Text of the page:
Judges 7:2-3MSG God said to Gideon, “You have too large an army with you. I can’t turn Midian over to them like this—they’ll take all the credit, saying, ‘I did it all myself,’ and forget about me. Make a public announcement: ‘Anyone afraid, anyone who has any qualms at all, may leave Mount Gilead now and go home.’” Twenty-two thousand soldiers headed for home. Ten thousand were left.

One of the hardest realities to face after bringing our baby girl home was that our people were quickly disappearing. Our army was shrinking. It scared me and it hurt. It REALLY hurt. But God had called us to win a war. He knew who we needed on our team and He knew how easily it would have been for pride to take over and convince us after every small victory that “I did it all myself.”

And then, a year and a half into being a family of six, Dear Hubby’s investigation began.  The fire got REALLY hot and our army shrunk again.

Judges 7:4-6MSG God said to Gideon: “There are still too many. Take them down to the stream and I’ll make a final cut. When I say, ‘This one goes with you,’ he’ll go. When I say, ‘This one doesn’t go,’ he won’t go.” So Gideon took the troops down to the stream. God said to Gideon: “Everyone who laps with his tongue, the way a dog laps, set on one side. And everyone who kneels to drink, drinking with his face to the water, set to the other side.” Three hundred lapped with their tongues from their cupped hands. All the rest knelt to drink. God said to Gideon: “I’ll use the three hundred men who lapped at the stream to save you and give Midian into your hands. All the rest may go home.”

I always thought that it was weird that God told Gideon to keep the ones who cupped the water in their hands to drink it. But let me tell you something. As our army shrank from huge numbers to a handful, I learned very quickly to appreciate those people who not only took things into their own hands but who held God’s Word in their hands and drank from it themselves. Let me tell you something else. When you’re fighting for your family and the lives of those you love, you do NOT want people advising you that aren’t passing along advice that they receive directly from God. I appreciate a good sermon as much as anyone else, but when it comes down to matters of life or death, I don’t want to hear the words, “I heard this great sermon the other day and thought of you.” Nope. I want to hear, “I was on my knees the other day and God said…” or “I was reading the Bible this morning and God showed me something for you.”  When it comes to survival and winning the war, I’ll take an army like Gideon’s victorious three hundred over the thirty-two thousand of distracted, misdirected, and fearful soldiers he had in the beginning of the story, any day.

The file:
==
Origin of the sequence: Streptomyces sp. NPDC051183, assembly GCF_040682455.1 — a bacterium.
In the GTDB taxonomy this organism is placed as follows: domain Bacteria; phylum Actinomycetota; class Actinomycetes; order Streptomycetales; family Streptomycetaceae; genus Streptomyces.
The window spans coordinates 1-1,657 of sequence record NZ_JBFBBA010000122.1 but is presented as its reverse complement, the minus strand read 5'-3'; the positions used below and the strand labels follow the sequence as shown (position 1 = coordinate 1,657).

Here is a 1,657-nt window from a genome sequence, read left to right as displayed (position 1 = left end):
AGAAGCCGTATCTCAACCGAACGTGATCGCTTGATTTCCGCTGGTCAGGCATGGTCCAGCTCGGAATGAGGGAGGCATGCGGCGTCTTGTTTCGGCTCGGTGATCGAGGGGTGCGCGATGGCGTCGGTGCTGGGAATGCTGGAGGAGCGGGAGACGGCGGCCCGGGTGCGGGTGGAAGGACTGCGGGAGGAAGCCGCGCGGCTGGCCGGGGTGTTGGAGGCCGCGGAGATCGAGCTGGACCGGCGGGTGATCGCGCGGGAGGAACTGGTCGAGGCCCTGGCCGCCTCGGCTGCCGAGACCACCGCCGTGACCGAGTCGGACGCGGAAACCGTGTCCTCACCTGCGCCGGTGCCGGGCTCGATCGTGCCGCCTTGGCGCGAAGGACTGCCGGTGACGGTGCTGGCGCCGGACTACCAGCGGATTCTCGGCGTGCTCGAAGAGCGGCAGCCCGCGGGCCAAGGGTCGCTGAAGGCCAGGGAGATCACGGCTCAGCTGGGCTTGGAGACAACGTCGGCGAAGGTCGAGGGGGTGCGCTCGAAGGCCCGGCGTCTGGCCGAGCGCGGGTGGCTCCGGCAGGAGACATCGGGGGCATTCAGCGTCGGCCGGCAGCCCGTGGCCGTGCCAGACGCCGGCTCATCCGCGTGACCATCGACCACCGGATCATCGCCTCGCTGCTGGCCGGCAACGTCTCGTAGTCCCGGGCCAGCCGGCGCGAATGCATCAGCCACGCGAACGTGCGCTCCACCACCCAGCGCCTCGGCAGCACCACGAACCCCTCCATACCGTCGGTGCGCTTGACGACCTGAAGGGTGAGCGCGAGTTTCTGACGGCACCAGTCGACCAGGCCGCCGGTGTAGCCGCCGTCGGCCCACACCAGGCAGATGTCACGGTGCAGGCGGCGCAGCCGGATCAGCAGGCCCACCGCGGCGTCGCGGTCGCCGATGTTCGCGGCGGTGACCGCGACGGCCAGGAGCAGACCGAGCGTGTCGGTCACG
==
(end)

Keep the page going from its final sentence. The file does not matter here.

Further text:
I won’t lie. The girl I met eight years ago scared me. The thought of parenting her seemed like the most daunting task I’d ever faced. It has proven to be just that. More days than not I have had moments when I cry out to God that I just can’t do it any more. And then, He reminds me that He NEVER said that He would not give us more than we can handle. What He will do is ALWAYS be there where we meet the end of ourselves. Gideon faced an Army of at least one hundred and thirty-five thousand Midianites with only the three hundred warriors God left Him with. God made it very clear that the Midianites could not be defeated through the strength of Gideon and his army. But where their strength ended, God got to show off.

Over and over and over again, in these last eight years, God has had opportunities to show off. Piece by piece my girl is being healed. In the process, God is replacing each of my own broken and weak pieces with huge chunks of His strength. My daily prayer and anthem have become… Less of me. More of Him. That’s how wars are won.

The feral five-year old we met in April of 2010 has turned into a mostly domesticated thirteen-year old princess. She holds my heart and has her Tata wrapped around her little finger. Although there have been many times when I’ve wondered what the hell I got myself into, I can’t imagine my life without her.

Eight years ago I met a girl. She rocked my world. 

 

a season of grace

Growing up in south Louisiana is a privilege.  I’ve been around the world and I’ve experienced no culture, food, or people, quite like those of my home.  In south Louisiana Mardi Gras is a season.  Much like Black Friday and tree sales initiating the Christmas season, I grew up with king cakes, parades, and Mardi Gras balls initiating the Lenten season.

As a little girl I wanted so badly to be Catholic.  I was just about the only kid in elementary school who didn’t ‘get to’ go to catechism.  We were (still are) non-denominational Christians and listening to the other kids plan out and talk about their catechism carpools and the mean nuns left me feeling like a red-headed step-child  (no offense to my ginger friends).  I wanted my own rosary and I wanted to see my friends get hit on the back of their hands with a ruler by a nun when they talked during prayer.  king-cake